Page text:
to the principal himself; (c) but not so to an agent of the attorney * appointed by the attorney to sue the debtor. (d) l

And where one contracts to do work and sues for the price, the defendant may prove that the plaintiff had a partner in the undertaking, and that he has paid that partner. (e) Payment to the creditor's wife will not be a good payment; (f) unless she was his agent, either expressly or by course of business. (g) She has no authority, as wife, to receipt for her husband's claims, although she be the meritorious cause. (h) An auctioneer or other agent employed to sell real estate has no implied authority to receive payment. (i) In case of sales by auction, the auctioneer has usually, by the conditions of sale, authority to receive the deposit, but not the remainder of the purchase-money. (j ) 2 logues to be circulated, stating that a quantity of ivory was to be sold on his account on a certain day by auction, subject to the condition, among others, that payment was to be made on delivery of the bills of parcels. The defendant, having received one of the catalogues, instructed his broker to purchase certain lots on his account. The broker did so, and shortly after drew bills on the defendant for the amount, which were accepted and paid at maturity. In an action by the plaintiff against the defendant for the price of the ivory, the court held, that the payment of the bills drawn by the broker constituted a good defence, inasmuch as the plaintiff, by the condition of sale contained in his catalogues, had authorized the defendant to believe that the ivory had been paid for by the broker on delivery of the bills of parcels.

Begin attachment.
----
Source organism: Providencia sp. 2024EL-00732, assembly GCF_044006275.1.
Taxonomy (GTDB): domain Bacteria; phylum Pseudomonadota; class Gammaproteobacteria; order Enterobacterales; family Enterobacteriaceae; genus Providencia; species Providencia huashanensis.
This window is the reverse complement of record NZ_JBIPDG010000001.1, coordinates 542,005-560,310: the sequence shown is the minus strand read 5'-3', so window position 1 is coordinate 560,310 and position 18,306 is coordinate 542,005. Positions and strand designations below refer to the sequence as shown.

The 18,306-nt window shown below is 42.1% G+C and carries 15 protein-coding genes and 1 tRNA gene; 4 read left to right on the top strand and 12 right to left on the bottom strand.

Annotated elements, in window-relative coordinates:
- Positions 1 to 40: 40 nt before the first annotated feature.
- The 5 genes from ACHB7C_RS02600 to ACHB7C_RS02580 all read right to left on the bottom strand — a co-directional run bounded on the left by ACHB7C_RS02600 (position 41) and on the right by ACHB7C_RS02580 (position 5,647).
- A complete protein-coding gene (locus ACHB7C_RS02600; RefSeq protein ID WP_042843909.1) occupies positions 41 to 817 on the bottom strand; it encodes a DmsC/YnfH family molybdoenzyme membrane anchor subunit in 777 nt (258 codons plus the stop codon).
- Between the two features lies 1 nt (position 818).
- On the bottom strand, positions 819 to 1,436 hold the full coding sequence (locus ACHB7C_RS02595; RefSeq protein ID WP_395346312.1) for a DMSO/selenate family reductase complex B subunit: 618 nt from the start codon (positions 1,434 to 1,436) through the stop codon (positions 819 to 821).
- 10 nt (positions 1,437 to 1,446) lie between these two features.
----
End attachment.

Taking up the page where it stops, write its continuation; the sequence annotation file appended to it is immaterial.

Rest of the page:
(c) Powell v. Little, 1 W. BI. 8; Yates v. Freckleton, 2 Doug. 623; Hudson v. Johnson, 1 Wash. Va. 10; Branch v. Burnley, 1 Call, 147. And an attorney has authority to receive payment as well after judgment has been recovered as before. Brackett v. Norton, 4 Conn. 517; Erwin v. Blake, 8 Pet. 18; Gray v. Wass, 1 Greenl. 257 ; Lewis v. Gamage, 1 Pick. 347. But an attorney has no authority to receive anything but money in payment of his client's debt, nor a part in satisfaction of the whole, nor to assign the execution. Savoury v. Chapman, 8 Dowl. 656; Jackson v. Bartlett. 8 Johns. 361; Kellogg v. Gilbert, 10 id. 220; Carter v. Talcot, 10 Vt. 471; Gullett v. Lewis,

3 Stew. 23; Kirk v. Glover, 5 Stew. & P. 340; Wilson v. Wadleigh, 36 Me. 496.

(d) Yates v. Freckleton, 2 Doug. 623. For an attorney-at-law, by virtue of his ordinary powers, cannot delegate his authority to another, so as to raise a privity between such third person and his principal, or to confer on him as to the principal, his own rights, duties, and obligations. Johnson v. Cunningham, 1 Ala. 249; Kellogg v. Norris, 5 Eng. (Ark.) 18. So payment to a sheriff employed by an attorney to serve a writ will not discharge the debt. Green v. Lowell, 3 Greenl. 373; Waite v. Delesdernier, 15 Me. 144.